Western bean cutworm (WBC) can be a severe pest in corn and dry beans. Larval feeding damages both crops through reduced yield and quality. In corn, direct feeding losses may be compounded by fungal and mold infections associated with larval waste products. In beans, damaged or 'worm-chewed' beans are a significant quality factor for both processed and dry bagged beans. Western bean cutworm infestations occur every year in western Nebraska. In some years, this pest is found in high numbers throughout the state.

This NebGuide addresses the life cycle, scouting and treatment of the western bean cutworm in corn and ...


Ec97-101 Nebraska Soybean Variety Tests, 1997, Lenis Alton Nelson, Roger Wesley Elmore, Robert N. Klein, Charles A. Shapiro Jan 1997

Ec97-101 Nebraska Soybean Variety Tests, 1997, Lenis Alton Nelson, Roger Wesley Elmore, Robert N. Klein, Charles A. Shapiro

Historical Materials from University of Nebraska-Lincoln Extension

This circular is a progress report of soybean variety trials conducted by personnel of the Agronomy Department and the Northeast, South Central and West Central Research and Extension Centers. Conduct of experiments and publication of results is a joint effort of the Agricultural Research Division and the Cooperative Extension Service.


G94-1204 Face Fly Control Guide, John B. Campbell Jan 1994

G94-1204 Face Fly Control Guide, John B. Campbell

Historical Materials from University of Nebraska-Lincoln Extension

The face fly congregates about the eyes and nose of animals, causing annoyance and possible disease transmission. This NebGuide discusses face fly breeding and effective controls.

The face fly closely resembles the house fly except it is slightly larger and darker. Other differentiating characteristics include: 1) the abdomen of the male face fly is orange and the female has an orange stripe; the abdomen of the house fly is white or light grey and 2) the compound eyes of male face flies nearly touch but are separated in the house flies.

The persistence and habit of congregating about the eyes ...


G93-1145 Management Of The Army Cutworm And Pale Western Cutworm, Gary L. Hein, John B. Campbell, Stephen D. Danielson, James A. Kalisch Jan 1993

G93-1145 Management Of The Army Cutworm And Pale Western Cutworm, Gary L. Hein, John B. Campbell, Stephen D. Danielson, James A. Kalisch

Historical Materials from University of Nebraska-Lincoln Extension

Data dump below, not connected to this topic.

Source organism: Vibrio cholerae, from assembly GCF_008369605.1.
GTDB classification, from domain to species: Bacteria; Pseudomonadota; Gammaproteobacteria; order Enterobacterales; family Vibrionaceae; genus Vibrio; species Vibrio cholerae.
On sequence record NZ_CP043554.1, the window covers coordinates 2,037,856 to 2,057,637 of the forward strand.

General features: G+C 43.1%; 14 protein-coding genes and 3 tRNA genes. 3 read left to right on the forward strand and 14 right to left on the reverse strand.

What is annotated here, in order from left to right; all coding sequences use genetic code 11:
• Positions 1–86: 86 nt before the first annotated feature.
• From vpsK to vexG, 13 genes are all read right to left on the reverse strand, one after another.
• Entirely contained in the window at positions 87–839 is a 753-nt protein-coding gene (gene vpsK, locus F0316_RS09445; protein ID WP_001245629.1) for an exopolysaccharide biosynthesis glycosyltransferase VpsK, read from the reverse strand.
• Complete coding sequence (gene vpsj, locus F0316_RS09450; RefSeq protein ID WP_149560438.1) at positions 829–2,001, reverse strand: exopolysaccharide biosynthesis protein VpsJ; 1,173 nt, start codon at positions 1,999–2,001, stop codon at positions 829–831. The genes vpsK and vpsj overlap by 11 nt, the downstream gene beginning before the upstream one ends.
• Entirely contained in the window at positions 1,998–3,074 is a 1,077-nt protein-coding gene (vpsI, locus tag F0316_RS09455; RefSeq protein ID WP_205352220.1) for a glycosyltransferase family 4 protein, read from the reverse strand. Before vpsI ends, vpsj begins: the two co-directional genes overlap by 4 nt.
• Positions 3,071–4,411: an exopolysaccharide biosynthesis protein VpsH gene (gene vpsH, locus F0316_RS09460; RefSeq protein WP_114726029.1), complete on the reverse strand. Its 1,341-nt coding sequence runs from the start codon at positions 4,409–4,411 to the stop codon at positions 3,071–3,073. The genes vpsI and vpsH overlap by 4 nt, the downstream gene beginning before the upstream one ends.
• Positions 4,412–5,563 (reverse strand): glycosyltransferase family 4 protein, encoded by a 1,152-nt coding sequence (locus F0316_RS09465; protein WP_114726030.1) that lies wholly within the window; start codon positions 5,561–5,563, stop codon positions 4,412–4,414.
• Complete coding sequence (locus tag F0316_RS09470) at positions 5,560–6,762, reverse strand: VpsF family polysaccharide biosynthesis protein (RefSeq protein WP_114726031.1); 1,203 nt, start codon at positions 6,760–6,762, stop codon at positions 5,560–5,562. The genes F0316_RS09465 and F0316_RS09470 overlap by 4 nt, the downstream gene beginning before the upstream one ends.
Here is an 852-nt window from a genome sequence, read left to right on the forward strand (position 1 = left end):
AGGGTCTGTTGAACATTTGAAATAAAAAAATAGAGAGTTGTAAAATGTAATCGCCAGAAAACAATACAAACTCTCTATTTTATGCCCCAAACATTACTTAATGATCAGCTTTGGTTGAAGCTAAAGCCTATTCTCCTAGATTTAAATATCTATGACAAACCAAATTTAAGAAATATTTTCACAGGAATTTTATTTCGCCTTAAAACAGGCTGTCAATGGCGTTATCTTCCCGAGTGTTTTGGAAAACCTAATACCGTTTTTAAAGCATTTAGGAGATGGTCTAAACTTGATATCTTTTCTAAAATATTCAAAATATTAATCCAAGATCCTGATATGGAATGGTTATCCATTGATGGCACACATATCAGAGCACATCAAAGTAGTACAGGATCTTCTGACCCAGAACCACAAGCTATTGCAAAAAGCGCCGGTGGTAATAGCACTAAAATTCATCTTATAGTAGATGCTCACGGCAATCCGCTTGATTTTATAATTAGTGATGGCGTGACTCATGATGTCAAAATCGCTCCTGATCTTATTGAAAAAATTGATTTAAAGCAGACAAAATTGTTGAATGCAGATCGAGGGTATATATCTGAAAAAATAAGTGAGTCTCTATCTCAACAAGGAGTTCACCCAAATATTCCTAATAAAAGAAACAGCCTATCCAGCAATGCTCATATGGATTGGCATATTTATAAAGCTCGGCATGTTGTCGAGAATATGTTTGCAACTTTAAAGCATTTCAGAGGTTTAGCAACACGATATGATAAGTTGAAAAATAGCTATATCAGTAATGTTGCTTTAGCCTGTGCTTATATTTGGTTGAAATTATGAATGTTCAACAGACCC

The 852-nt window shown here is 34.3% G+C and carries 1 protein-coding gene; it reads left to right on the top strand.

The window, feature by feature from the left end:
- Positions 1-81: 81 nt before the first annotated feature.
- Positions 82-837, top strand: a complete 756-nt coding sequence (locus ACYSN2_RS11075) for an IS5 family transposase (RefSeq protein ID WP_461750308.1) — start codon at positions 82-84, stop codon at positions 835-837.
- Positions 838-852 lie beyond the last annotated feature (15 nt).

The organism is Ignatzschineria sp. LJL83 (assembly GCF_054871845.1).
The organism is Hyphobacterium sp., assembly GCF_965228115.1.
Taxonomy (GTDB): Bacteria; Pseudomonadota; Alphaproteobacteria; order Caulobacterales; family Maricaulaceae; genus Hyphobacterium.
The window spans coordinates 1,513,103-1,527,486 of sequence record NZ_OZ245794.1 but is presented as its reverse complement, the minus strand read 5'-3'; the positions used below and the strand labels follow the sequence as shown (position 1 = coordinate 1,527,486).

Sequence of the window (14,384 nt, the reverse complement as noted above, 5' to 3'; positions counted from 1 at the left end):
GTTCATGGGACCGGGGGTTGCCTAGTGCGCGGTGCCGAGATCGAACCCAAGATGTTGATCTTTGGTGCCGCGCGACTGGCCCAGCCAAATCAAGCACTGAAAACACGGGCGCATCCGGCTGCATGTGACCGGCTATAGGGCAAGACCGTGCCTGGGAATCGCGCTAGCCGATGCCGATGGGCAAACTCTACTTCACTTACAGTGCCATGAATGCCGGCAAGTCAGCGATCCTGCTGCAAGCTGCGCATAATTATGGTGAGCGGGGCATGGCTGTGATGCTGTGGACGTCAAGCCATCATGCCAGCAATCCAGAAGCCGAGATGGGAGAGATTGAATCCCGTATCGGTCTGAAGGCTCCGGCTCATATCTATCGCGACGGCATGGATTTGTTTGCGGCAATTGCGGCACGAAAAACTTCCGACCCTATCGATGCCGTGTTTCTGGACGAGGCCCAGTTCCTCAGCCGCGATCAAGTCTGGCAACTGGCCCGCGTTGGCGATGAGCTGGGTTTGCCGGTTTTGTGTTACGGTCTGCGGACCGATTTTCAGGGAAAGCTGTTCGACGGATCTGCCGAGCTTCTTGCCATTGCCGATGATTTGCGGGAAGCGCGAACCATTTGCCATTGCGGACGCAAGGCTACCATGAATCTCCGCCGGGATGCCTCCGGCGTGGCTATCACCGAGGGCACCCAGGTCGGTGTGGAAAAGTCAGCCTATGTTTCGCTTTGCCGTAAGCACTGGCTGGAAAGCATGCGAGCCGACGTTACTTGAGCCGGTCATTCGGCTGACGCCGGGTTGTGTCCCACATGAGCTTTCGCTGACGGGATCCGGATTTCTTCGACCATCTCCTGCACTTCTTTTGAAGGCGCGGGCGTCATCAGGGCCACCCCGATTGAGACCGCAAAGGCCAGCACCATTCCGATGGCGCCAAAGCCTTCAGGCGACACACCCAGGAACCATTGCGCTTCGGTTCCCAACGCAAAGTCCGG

This NebGuide describes the life cycle of the army cutworm and pale western cutworm, and provides recommendations for management.

The army cutworm, Euxoa auxiliaris, and the pale western cutworm, Agrotis orthogonia, are sporadic pests that are distributed throughout the Great Plains. The army cutworm can be found throughout Nebraska, but is more common in the western half of the state. Because of the drier environment, the pale western cutworm is found only in the western third of Nebraska. Both cutworms can feed on a vast array of crops and weeds. Their major economic impact is limited to winter wheat and ...


G84-734 State Income Taxes In Nebraska (Revised March 1992), A.L. (Roy) Frederick Jan 1984

G84-734 State Income Taxes In Nebraska (Revised March 1992), A.L. (Roy) Frederick

Historical Materials from University of Nebraska-Lincoln Extension

This is one of a series of NebGuides on financing state and local government. This publication describes how income taxes support state government functions.

State government in Nebraska has levied a tax on income since 1968. This tax applies to income earned by individuals, fiduciaries (trusts and estates) and corporations.

Prior to 1987, Nebraska's income tax for individuals and fiduciaries was based on a percentage of federal income tax liability.


G84-732 Property Taxes In Nebraska (Revised September 1992), A.L. (Roy) Frederick Jan 1984

G84-732 Property Taxes In Nebraska (Revised September 1992), A.L. (Roy) Frederick

Historical Materials from University of Nebraska-Lincoln Extension

This is one of a series of NebGuides on financing state and local government. This publication describes how property taxes support local government functions.

The property tax is the primary source of revenue for more than 3,000 units of local government in Nebraska, including school districts, counties and municipalities. In 1991, statewide property tax levies totalled $1.257 billion, a sum that approximated the combined revenues from state income and sales taxes.


G84-733 General Sales And Use Taxes In Nebraska (Revised March 1992), A.L.(Roy) Frederick Jan 1984

G84-733 General Sales And Use Taxes In Nebraska (Revised March 1992), A.L.(Roy) Frederick

Historical Materials from University of Nebraska-Lincoln Extension

This is one of a series of NebGuides on financing state and local government. This publication describes how sales taxes support state and municipal government functions.

A sales or use tax is a tax on consumption. It is paid by adding it to the price of purchased products.

Sales and use taxes in Nebraska (and most other states) have several dimensions.


G82-623 An Overview Of Concrete As A Building Material, David P. Shelton, James M. Harper Jan 1982

G82-623 An Overview Of Concrete As A Building Material, David P. Shelton, James M. Harper

Historical Materials from University of Nebraska-Lincoln Extension

The general properties of concrete are discussed, as well as its components and their proportions. Includes decisions customers should consider before using concrete.

Concrete, specifically portland cement concrete, has the qualities of strength, durability, versatility, and economy, and can be placed or molded into virtually any shape and reproduce any surface texture. It is the most widely used construction material in the world. In the United States almost twice as much portland cement concrete is used as all other construction materials combined.